The Comprehensive Plan Stakeholder Committee has been on a semi-monthly schedule of meetings since March, in an effort to be prepared for the next round of Envision Loudoun workshops for resident input scheduled for the first half of June.
The stakeholders have worked with staff and consultants to create a vision statement for the Plan, as well as a set of overarching goals. We’ve also started working on objectives for each of the goals. You can review all of the packets that stakeholders have received during our tenure.
At its last meeting, the Board of Supervisors discussed and made some changes to the latest version of the Vision and Goals that the stakeholders provided. So far, the goals have been very generic, with utopian/idealistic language that anyone anywhere would love to apply to their community. It is important that Goals and Objectives are tailored to Loudoun and set within the specific geographic policy framework that Loudoun residents have valued and embraced. A recent news articles highlights some of the Board discussion as it relates to the Transition Policy Area: Loudoun Supervisors Split Over Comprehensive Plan Vision Statement (5/17/17 LoudounNow)
In the next round of public input, attendees will be asked to comment on the proposed draft Vision and Goals as amended by the Board. The public will also be asked to comment on growth type issues relevant to the geographic areas surrounding each of the meeting venues. So for example, redevelopment issues would be part of the discussion in Sterling, while the Transition Area would be discussed at the Dulles South location.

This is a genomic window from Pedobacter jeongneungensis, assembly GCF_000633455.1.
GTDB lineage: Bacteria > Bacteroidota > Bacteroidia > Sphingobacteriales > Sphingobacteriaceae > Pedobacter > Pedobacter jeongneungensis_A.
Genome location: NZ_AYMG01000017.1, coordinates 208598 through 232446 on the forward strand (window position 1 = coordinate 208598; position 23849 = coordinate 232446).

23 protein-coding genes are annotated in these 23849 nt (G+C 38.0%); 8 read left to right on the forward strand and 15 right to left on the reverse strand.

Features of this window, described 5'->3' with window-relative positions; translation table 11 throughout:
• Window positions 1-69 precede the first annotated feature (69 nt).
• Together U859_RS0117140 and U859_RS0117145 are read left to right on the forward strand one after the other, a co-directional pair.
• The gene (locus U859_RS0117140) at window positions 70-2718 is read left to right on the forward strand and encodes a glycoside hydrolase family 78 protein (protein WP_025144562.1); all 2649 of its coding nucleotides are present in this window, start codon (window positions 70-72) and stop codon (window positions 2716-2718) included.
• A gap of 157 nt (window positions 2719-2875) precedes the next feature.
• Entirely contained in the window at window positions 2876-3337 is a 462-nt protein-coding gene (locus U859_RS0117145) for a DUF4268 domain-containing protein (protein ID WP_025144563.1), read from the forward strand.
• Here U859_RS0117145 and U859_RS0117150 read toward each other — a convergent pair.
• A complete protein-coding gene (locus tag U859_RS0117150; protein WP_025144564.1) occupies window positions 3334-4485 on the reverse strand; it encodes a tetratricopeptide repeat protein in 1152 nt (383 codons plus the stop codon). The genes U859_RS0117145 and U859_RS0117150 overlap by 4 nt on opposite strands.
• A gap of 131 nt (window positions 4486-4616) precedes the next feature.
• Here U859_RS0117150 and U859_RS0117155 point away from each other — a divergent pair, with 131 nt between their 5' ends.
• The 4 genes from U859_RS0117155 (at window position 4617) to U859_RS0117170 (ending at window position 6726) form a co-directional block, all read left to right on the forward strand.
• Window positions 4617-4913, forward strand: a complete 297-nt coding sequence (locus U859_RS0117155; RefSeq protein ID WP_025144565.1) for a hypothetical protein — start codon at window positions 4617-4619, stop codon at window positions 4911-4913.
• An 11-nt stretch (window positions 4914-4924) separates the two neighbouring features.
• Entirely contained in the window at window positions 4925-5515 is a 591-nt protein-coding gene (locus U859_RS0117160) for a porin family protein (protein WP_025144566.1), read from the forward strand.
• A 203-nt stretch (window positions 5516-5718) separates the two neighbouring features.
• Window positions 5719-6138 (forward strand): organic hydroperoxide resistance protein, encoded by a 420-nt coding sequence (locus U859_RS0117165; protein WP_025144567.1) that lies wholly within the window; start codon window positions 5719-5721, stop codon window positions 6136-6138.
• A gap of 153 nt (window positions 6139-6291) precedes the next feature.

In the last two stakeholders meetings, we discussed the Transition Area –preceded by some informative presentations on its history including responses to questions posed by stakeholders. Unfortunately, these presentations are not currently available online. Not surprisingly, since a large number of stakeholders represent Loudoun’s traditional development interests, a lot of the discussion demonstrated industry interest in opening the Transition Area to more development. The reasoning varied, but generally the statements reflect a vastly different perspective than the values and interests that the majority of public comments expressed during the first round of input.
One major concern that I and others had upon receiving the pdf of the public comments, was that the data could not be reorganized to consider the many values that people had expressed. In response to this concern, the data is now available in an excel spreadsheet format. The Loudoun County Preservation and Conservation Coalition (PEC is a member), with the help of amazing volunteers, have since created a toolkit to make it easier for anyone to create their own search based on criteria of their own choosing.
The Coalition’s Comprehensive Plan Review Committee (I’m a member) has also submitted a letter to the Board of Supervisors to be on record opposing the idea of using the study as a basis for planning the future of housing since it is a static model and the assumptions made for that would not be sufficient for planning purposes.
Gem Bingol, PEC